refers to the recognition that information resources are drawn from their creators’ expertise and credibility based on the information need and the context in which the information will be used.
Experts view authority with an attitude of informed skepticism and an openness to new perspectives, additional voices, and changes in schools of thought.
Use the questions on the Activity sheet to evaluate a scholarly article:
1. Do the following search in OneSearch: immigration restriction "united states"
2. Limit to "peer reviewed articles" (use the filter in the right hand column)
3. Select a scholarly article and open it to answer the questions on the Activity Worksheet.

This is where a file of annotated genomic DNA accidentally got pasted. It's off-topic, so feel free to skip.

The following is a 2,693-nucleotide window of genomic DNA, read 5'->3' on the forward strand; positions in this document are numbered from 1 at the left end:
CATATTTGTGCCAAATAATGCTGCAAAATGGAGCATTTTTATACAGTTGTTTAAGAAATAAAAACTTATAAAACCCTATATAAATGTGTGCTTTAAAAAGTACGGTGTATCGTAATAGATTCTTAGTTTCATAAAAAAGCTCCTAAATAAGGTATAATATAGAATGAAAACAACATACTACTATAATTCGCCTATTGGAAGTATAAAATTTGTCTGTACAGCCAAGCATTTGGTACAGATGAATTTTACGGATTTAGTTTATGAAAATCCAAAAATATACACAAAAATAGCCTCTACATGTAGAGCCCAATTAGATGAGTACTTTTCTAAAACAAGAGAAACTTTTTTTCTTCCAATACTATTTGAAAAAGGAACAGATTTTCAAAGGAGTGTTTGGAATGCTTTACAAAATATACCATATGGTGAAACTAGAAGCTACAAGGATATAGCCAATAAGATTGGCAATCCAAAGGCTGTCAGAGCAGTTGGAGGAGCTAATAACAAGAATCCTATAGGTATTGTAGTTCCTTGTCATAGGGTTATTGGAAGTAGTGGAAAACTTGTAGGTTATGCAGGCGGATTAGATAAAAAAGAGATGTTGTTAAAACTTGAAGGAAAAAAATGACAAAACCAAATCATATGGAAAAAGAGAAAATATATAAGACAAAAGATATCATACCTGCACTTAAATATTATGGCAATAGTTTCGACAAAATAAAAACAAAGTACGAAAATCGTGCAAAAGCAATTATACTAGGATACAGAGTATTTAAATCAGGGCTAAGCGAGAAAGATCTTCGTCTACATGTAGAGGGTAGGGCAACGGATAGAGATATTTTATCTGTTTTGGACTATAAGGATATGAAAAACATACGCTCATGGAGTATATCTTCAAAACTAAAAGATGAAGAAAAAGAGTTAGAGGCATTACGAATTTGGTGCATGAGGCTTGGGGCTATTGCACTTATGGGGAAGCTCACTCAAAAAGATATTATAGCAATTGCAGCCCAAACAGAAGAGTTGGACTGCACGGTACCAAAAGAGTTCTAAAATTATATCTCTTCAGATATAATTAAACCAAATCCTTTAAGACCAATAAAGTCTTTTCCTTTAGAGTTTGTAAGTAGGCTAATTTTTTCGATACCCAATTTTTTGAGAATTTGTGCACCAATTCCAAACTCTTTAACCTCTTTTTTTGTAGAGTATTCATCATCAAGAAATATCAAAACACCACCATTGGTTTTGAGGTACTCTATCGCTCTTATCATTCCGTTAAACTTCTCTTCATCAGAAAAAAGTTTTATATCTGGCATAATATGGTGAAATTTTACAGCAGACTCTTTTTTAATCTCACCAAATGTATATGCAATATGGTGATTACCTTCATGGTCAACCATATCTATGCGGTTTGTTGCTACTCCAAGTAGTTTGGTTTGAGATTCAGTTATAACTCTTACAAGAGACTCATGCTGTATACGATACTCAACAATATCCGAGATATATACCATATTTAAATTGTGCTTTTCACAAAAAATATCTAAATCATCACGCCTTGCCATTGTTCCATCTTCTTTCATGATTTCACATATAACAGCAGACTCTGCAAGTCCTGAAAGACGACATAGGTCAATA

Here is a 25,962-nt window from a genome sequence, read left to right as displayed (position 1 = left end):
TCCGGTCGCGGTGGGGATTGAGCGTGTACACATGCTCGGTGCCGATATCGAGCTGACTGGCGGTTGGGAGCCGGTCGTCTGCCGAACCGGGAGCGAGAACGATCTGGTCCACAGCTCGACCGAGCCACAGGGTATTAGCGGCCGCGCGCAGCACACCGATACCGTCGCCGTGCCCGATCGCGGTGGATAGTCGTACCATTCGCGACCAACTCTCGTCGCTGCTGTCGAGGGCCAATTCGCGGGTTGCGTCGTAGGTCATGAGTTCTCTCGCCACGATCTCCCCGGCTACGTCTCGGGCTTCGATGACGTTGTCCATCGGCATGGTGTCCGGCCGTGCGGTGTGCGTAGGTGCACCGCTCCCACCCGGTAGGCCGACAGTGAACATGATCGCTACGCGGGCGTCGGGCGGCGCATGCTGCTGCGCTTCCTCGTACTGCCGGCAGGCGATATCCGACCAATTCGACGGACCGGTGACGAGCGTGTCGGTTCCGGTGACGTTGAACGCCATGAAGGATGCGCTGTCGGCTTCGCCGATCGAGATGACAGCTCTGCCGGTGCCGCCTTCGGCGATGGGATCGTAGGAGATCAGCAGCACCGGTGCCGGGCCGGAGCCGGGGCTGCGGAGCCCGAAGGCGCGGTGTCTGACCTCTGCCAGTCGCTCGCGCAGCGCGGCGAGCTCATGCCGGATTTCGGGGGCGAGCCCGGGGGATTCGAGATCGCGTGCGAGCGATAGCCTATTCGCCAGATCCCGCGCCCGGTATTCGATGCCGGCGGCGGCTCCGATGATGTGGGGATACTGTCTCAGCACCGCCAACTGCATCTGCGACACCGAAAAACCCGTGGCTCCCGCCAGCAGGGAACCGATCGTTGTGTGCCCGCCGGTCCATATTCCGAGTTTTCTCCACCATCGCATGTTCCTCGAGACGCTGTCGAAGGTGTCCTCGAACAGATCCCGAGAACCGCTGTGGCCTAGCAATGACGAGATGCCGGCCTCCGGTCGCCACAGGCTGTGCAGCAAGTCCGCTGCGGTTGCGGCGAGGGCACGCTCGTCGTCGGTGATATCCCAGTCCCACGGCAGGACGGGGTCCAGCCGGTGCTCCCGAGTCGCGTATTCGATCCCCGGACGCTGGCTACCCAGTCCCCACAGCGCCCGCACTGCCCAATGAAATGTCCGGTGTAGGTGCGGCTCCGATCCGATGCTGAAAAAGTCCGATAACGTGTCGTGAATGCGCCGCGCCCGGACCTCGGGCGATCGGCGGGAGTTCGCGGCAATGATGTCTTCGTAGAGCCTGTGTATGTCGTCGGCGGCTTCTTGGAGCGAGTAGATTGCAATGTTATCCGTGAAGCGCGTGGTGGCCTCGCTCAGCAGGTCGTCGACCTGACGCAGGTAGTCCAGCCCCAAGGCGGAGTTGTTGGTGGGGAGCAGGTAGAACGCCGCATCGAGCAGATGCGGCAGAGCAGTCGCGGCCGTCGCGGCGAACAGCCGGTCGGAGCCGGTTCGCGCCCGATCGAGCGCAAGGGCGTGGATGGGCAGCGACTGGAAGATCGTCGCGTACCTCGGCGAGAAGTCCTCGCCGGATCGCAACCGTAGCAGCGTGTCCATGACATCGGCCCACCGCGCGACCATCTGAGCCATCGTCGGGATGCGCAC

Use the questions on the Activity sheet to evaluate these sources. Think about the further research you will do to verify these sources as reliable and authoritative.
What is a scholar?
Can we find scholars outside of colleges and universities? e.g. writers, journalists, doctors, lawyers, etc.
Can we find expertise and authoritative information in other formats than scholarly journals?
How do we evaluate and give authority to the work of scholars and experts?
Does the authority of particular work depend, in part, on how the work was created and the purpose for which it will be used?